Exactly one year has passed since the public disturbances at Kiev’s ‘Maidan’ escalated into street fighting — ultimately leading to a coup d’état in Ukraine. Members of the Ukrainian ‘Berkut’ special police force were involved in these events from the beginning. The new Ukrainian authorities now label them as traitors, and blame them for the numerous deaths and injuries that occurred during the riots.
Alexander Popov and Sergei Khayrulskiy are two former Berkut operatives who moved to Russia and enlisted at the Moscow Special Purposes Center of Russia’s Ministry of the Interior. They firmly believe that they were doing the right thing back then on the streets of Kiev. “We have nothing to be ashamed of, we did not betray Ukraine. We were doing our duty until the end; we were the ones betrayed by Ukraine,” they say.
Why did you decide to move to Russia?
Alexander Popov: Because we’re considered criminals now in Ukraine, even though we were simply doing our duty. Not once did we exceed our authority while we were trying to keep the public order, and yet the Ukrainian authorities have initiated five criminal cases against us.
Sergei Khayrulskiy: Some Berkut operatives in Ukraine have already been sentenced to 23 or 24 years in prison. Men who were just protecting law and order in Kiev got longer sentences than some convicted murderers.
And did the people really believe in the ‘Maidan’?
Alexander Popov: Of course not! For the majority of Ukrainians, this ‘Maidan’ was some kind of circus or a freak show. The people were coming to Kiev in droves only to take a look at it. There were many visitors from other cities. However, when the protests turned violent, all the sensible people fled and only the paid activists remained.
Sergei Khayrulskiy: For some, the ‘Maidan’ was simply a place of work. Man the barricades for six hours, get paid and go home.
Alexander Popov: When we were facing them in the square for the first time, there were men and women among the crowd, like 40-45 years of age. “Guys, just let us stay here until 6 a.m.,” they were telling us without beating around the bush. “We were paid to stay here until six. We’ll be only pretending to tussle with you, and then we’ll leave.”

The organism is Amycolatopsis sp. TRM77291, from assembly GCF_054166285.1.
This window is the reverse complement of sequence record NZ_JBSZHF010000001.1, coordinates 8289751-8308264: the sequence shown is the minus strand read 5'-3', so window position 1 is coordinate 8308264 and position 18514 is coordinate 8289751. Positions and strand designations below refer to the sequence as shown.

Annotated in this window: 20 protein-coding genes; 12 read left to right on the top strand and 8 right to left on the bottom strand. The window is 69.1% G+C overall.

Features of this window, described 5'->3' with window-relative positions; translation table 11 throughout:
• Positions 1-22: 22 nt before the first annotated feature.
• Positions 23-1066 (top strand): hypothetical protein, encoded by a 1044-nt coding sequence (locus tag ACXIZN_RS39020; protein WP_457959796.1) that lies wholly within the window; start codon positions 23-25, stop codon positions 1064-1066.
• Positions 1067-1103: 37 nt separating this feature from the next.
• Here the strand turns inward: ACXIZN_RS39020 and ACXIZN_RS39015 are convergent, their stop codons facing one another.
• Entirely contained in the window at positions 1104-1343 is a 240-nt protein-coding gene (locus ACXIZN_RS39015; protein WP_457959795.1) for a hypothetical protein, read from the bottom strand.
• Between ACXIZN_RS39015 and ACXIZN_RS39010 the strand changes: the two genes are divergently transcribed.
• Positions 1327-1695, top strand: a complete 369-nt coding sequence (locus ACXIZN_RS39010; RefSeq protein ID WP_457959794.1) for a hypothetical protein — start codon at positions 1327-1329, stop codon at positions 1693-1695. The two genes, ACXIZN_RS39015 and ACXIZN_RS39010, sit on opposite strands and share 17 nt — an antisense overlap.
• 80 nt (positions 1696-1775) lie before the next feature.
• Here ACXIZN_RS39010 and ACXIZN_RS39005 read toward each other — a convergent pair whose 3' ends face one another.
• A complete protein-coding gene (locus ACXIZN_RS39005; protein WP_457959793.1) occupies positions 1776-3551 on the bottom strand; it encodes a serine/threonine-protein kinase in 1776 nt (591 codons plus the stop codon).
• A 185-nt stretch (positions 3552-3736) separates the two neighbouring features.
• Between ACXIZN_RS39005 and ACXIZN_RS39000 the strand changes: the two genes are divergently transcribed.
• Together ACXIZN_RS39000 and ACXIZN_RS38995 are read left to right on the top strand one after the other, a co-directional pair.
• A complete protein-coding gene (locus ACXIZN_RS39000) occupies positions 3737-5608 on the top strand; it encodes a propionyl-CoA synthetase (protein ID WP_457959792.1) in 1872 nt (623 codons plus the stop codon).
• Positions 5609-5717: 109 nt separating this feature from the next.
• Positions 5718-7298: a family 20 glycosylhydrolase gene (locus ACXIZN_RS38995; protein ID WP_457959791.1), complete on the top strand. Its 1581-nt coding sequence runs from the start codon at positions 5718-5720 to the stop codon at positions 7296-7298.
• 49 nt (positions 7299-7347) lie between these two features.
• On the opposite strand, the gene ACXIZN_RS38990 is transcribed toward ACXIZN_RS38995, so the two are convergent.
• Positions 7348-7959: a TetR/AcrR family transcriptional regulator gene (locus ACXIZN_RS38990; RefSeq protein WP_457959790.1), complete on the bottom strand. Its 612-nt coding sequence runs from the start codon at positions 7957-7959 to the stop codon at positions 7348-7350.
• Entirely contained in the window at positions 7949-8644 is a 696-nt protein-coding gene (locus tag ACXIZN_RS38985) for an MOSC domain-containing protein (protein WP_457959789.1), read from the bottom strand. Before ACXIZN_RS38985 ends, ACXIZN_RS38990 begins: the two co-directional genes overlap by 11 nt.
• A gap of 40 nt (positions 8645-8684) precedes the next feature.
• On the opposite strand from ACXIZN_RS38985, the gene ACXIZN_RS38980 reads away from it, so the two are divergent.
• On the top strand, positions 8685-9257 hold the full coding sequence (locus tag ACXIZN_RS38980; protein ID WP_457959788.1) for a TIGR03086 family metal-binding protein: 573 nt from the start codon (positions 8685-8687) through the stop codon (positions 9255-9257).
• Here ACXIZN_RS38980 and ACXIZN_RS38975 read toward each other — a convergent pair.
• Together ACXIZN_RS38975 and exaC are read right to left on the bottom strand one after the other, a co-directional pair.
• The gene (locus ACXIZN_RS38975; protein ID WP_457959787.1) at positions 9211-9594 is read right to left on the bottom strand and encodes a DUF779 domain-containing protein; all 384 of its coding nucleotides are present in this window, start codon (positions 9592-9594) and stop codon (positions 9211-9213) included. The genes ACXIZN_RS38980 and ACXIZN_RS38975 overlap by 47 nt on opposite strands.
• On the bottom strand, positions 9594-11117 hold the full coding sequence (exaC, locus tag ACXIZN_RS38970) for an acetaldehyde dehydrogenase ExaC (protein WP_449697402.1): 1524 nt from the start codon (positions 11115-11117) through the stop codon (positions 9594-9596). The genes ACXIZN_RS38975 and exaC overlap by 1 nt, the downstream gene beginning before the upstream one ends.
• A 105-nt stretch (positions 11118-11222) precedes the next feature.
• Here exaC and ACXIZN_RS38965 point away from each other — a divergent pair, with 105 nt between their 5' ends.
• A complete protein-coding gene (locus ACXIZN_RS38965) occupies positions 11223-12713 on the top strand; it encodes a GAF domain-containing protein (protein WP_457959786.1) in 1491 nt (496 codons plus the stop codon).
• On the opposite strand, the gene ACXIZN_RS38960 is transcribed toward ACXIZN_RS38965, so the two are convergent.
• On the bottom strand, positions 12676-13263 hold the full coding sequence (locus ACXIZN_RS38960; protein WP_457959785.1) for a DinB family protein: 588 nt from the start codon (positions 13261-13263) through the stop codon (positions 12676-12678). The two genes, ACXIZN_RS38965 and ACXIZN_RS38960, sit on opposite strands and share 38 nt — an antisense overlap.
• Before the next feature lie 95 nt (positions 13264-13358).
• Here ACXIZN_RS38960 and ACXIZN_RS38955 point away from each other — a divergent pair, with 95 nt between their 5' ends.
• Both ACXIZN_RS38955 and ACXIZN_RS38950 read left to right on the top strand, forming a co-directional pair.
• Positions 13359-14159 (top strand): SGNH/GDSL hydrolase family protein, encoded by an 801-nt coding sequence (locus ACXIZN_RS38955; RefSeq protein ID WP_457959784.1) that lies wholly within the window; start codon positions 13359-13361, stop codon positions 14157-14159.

Sergei Khayrulskiy: Keep in mind, those football fans weren’t exactly motivated by some sort of ideology. They were hired muscle. Football fan clubs can quickly provide a recruiter with a large number of active, aggressive young men for a reasonable price. A headmaster of some school or academy won’t do such a thing to his students, but the fans are always eager to take to the streets and are capable of mobilizing up to 50 guys in each and every city.
Ukraine: Maidan on fire as camp clearance turns violent
When did the situation become especially volatile?
Alexander Popov: Back then, tearing down statues of Lenin wasn’t quite so trendy; this was the first time. The Berkut company from Chernihiv, some 30 guys, were deployed to prevent it. They just formed a protective ring around the monument. A throng of up to 300 militants set upon them immediately and started to beat them up. A local shop girl managed to hide one of the wounded operatives in her stall. None of our men were unscathed; they were practically torn apart by the crowd.
Reinforcements were sent to rescue our men. Damn the monument, just let us retrieve our guys, the rioters were told. But no, in response they just tossed an improvised fragmentation bomb into our bus.
Sergei Khayrulskiy: I always wonder why people keep mentioning the so called ‘heavenly hundred,’ yet no Ukrainian media agency mentions police officers killed during the riots – much more than a hundred, I think — at the Independence Square. I’ve personally witnessed the deaths of three officers, and countless injuries as well. I think about 10% of the force was killed there, yet the Ukrainian TV prefers to ignore it.
What are your most vivid memories from those days?